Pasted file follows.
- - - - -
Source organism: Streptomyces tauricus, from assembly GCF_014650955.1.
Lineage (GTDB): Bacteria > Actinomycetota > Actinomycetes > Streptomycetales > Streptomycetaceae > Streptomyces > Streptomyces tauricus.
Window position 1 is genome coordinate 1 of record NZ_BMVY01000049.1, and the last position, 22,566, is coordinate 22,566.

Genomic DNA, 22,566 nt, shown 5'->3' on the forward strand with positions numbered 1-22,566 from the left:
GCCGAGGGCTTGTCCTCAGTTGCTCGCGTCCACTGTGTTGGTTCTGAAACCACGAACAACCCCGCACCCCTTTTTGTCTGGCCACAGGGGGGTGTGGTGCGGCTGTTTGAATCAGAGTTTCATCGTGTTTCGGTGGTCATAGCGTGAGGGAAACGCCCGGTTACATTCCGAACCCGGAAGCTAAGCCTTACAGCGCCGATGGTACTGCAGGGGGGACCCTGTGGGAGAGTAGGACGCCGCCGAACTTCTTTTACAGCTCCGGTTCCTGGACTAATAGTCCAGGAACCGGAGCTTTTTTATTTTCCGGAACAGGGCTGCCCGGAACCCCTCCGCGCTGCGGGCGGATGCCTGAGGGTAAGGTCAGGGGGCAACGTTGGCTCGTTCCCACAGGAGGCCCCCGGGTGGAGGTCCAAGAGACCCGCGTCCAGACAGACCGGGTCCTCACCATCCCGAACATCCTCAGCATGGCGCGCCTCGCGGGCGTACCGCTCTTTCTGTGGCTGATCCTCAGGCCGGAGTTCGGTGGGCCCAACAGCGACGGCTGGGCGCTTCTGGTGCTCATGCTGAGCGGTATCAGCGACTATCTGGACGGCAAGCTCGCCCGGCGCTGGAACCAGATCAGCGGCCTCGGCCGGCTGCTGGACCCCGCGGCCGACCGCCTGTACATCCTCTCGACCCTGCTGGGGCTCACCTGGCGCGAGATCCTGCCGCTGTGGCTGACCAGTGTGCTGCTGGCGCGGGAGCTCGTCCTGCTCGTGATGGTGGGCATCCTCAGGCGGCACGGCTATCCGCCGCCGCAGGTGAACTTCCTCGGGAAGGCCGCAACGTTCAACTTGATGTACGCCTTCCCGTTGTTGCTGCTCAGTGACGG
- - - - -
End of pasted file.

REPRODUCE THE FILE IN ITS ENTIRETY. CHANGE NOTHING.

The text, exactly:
Source organism: Streptomyces tauricus, from assembly GCF_014650955.1.
Lineage (GTDB): Bacteria > Actinomycetota > Actinomycetes > Streptomycetales > Streptomycetaceae > Streptomyces > Streptomyces tauricus.
Window position 1 is genome coordinate 1 of record NZ_BMVY01000049.1, and the last position, 22,566, is coordinate 22,566.

Genomic DNA, 22,566 nt, shown 5'->3' on the forward strand with positions numbered 1-22,566 from the left:
GCCGAGGGCTTGTCCTCAGTTGCTCGCGTCCACTGTGTTGGTTCTGAAACCACGAACAACCCCGCACCCCTTTTTGTCTGGCCACAGGGGGGTGTGGTGCGGCTGTTTGAATCAGAGTTTCATCGTGTTTCGGTGGTCATAGCGTGAGGGAAACGCCCGGTTACATTCCGAACCCGGAAGCTAAGCCTTACAGCGCCGATGGTACTGCAGGGGGGACCCTGTGGGAGAGTAGGACGCCGCCGAACTTCTTTTACAGCTCCGGTTCCTGGACTAATAGTCCAGGAACCGGAGCTTTTTTATTTTCCGGAACAGGGCTGCCCGGAACCCCTCCGCGCTGCGGGCGGATGCCTGAGGGTAAGGTCAGGGGGCAACGTTGGCTCGTTCCCACAGGAGGCCCCCGGGTGGAGGTCCAAGAGACCCGCGTCCAGACAGACCGGGTCCTCACCATCCCGAACATCCTCAGCATGGCGCGCCTCGCGGGCGTACCGCTCTTTCTGTGGCTGATCCTCAGGCCGGAGTTCGGTGGGCCCAACAGCGACGGCTGGGCGCTTCTGGTGCTCATGCTGAGCGGTATCAGCGACTATCTGGACGGCAAGCTCGCCCGGCGCTGGAACCAGATCAGCGGCCTCGGCCGGCTGCTGGACCCCGCGGCCGACCGCCTGTACATCCTCTCGACCCTGCTGGGGCTCACCTGGCGCGAGATCCTGCCGCTGTGGCTGACCAGTGTGCTGCTGGCGCGGGAGCTCGTCCTGCTCGTGATGGTGGGCATCCTCAGGCGGCACGGCTATCCGCCGCCGCAGGTGAACTTCCTCGGGAAGGCCGCAACGTTCAACTTGATGTACGCCTTCCCGTTGTTGCTGCTCAGTGACGG